The Roosevelts and
Portrait of an American Family
There has never been a royal family in America, but there have been representatives of families elected to the seats of government repeatedly -- so many times, in fact, that the mere mention of their last names seems synonymous with different eras in the American saga. Like the Adams, Tafts, Kennedys, and Bushes both before and since, one of those would have to be the Roosevelts. Few (if any) have had more influence on America than the Roosevelts.
Truly some of the most written about people in American history, more books have probably been authored on Theodore, Franklin, and Eleanor Roosevelt than on any other segment of the American past except our greatest wars, Revolutionary, Civil, World War II. To recall their combined legacies as "The Age of Roosevelt" would not be an overstatement. Undoubtedly, these two presidents, only 25 years apart, and a first lady later referred to as "First Lady of the World" by another, sitting president had more to do with modern America and the way it became viewed worldwide than any other three people in history. Add to that the fact they came from our two opposing political parties and you have the makings of an even more enduring story -- the fact that at heart they were more Progressive than either Democrat or Republican.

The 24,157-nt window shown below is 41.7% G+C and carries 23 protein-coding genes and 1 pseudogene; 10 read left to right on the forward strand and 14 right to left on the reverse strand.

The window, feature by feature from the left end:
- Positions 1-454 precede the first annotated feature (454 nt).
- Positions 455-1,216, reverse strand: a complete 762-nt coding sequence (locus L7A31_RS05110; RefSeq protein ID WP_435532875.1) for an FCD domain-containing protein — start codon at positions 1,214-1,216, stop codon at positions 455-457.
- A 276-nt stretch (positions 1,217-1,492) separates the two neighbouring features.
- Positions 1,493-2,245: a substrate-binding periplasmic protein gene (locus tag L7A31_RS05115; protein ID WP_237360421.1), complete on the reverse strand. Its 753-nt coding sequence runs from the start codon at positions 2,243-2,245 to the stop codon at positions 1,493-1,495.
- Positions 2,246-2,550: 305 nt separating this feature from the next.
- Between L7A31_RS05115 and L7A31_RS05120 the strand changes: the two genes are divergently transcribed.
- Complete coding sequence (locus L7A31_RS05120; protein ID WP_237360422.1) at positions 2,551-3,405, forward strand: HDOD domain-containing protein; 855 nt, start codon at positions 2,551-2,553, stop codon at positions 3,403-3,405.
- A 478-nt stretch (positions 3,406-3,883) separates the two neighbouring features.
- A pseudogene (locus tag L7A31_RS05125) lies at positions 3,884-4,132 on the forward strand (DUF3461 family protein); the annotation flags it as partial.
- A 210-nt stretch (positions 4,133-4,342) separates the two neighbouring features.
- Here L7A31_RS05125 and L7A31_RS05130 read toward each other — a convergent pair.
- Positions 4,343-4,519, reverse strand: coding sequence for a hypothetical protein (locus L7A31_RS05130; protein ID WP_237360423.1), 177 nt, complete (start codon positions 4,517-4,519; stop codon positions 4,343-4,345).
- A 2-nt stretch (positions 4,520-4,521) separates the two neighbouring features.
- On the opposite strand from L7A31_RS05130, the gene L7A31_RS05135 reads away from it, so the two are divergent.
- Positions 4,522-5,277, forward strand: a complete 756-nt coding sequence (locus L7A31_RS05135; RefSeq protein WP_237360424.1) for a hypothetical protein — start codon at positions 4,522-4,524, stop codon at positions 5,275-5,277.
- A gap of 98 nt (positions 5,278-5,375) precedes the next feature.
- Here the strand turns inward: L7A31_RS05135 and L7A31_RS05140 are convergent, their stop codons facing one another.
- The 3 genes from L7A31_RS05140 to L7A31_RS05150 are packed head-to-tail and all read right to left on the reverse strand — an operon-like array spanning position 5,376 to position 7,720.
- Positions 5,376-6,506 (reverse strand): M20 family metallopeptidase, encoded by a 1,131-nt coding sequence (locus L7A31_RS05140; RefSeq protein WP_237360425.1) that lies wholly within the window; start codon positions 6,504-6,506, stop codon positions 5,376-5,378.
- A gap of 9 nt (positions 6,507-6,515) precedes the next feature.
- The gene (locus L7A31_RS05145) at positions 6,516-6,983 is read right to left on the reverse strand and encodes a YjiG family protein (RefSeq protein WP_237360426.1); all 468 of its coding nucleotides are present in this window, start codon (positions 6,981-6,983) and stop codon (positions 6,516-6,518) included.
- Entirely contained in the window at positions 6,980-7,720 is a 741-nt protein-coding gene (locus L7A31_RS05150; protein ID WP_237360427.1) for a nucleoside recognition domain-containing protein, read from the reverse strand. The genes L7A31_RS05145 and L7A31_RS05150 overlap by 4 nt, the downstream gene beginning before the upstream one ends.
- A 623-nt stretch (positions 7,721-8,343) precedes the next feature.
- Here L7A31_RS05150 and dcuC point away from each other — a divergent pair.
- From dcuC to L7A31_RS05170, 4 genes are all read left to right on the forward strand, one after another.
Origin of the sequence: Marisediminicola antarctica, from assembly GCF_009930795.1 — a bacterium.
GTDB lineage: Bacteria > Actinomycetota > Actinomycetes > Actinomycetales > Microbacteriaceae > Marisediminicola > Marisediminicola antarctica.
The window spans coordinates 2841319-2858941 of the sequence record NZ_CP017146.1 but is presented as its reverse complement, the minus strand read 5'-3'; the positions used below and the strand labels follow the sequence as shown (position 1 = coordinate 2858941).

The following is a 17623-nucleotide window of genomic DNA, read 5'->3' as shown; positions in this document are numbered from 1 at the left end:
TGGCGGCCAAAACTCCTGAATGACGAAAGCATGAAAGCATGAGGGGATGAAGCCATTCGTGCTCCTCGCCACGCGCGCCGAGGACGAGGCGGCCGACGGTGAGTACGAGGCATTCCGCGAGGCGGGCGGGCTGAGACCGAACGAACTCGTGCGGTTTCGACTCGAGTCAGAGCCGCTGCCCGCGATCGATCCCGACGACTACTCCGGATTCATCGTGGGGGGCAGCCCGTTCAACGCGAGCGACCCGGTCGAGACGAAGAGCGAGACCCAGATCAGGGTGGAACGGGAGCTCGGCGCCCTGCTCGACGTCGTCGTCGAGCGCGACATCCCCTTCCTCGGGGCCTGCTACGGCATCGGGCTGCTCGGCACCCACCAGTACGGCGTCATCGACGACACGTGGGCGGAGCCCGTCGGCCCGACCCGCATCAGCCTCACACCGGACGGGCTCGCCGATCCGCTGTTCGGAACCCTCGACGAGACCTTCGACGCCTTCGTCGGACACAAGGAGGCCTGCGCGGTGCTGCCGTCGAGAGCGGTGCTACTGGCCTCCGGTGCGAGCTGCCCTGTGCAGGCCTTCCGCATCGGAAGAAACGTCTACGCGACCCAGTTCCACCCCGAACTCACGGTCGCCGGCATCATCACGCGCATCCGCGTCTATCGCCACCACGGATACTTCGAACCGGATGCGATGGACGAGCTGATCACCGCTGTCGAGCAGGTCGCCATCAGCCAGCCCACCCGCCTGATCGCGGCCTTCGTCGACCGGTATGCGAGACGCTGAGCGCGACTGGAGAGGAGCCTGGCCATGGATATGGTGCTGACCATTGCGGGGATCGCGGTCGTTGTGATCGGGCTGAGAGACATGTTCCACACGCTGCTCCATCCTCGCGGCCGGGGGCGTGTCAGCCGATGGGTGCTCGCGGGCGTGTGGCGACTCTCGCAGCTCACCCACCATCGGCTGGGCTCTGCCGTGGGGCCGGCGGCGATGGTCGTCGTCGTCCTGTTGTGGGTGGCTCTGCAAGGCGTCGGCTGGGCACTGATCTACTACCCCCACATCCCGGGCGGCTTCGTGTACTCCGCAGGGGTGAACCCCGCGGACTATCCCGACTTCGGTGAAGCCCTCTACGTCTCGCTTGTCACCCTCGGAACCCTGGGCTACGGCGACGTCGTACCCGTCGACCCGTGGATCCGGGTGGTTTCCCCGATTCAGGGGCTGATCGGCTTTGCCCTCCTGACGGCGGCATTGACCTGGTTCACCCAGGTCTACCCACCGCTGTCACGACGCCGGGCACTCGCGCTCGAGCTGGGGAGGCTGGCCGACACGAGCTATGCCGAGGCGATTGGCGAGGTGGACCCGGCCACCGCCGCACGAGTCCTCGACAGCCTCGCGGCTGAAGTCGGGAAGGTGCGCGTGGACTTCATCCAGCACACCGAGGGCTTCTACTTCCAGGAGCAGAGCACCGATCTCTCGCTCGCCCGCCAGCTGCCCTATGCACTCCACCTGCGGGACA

Theirs, however, were not the only Roosevelt stories worthy of attention. Although most Roosevelt historians have concentrated on their "Big Three" for obvious reasons, there were other members of their contemporary families that more should have been known about along with extended and external families, and a host of accomplished, interesting descendants whose stories had never been shared or at least not shared in the context of "being a Roosevelt." In addition, their many intriguing in-laws (and I do mean many) only add to diverse makeup of this famous American family, providing enough story lines to fill a book.
And so it was that having been a part of the planning committee for the most recent Roosevelt family reunion in Warm Springs, Georgia this writer had access to many of the people and stories that encompass Roosevelt lore, an opportunity too good to miss, especially when it came to all those "other Roosevelts." As a result, this book owes its roots to a three-day family reunion in early November of 2013. What followed were many months of research, travel, follow-up calls, and examination of all things Roosevelt either written or said by or about them, a veritable smorgasbord of Roosevelt connections, insight, and minutia that makes their ongoing saga and contributions so compelling. Not all took part, but to all the "descendants" that did, many thanks.
It's a family that has had its share of issues and more than its share of scrutiny, a family united by an illustrious past. Like any other family in many respects, it's also like no other at the same time. After all, there can never be a more famous Roosevelt, a factor many in the family have seemed to wrestle with while others have more easily overcome. That's born out repeatedly in the pages of this book, the latest addition to the ever-expanding Roosevelt library.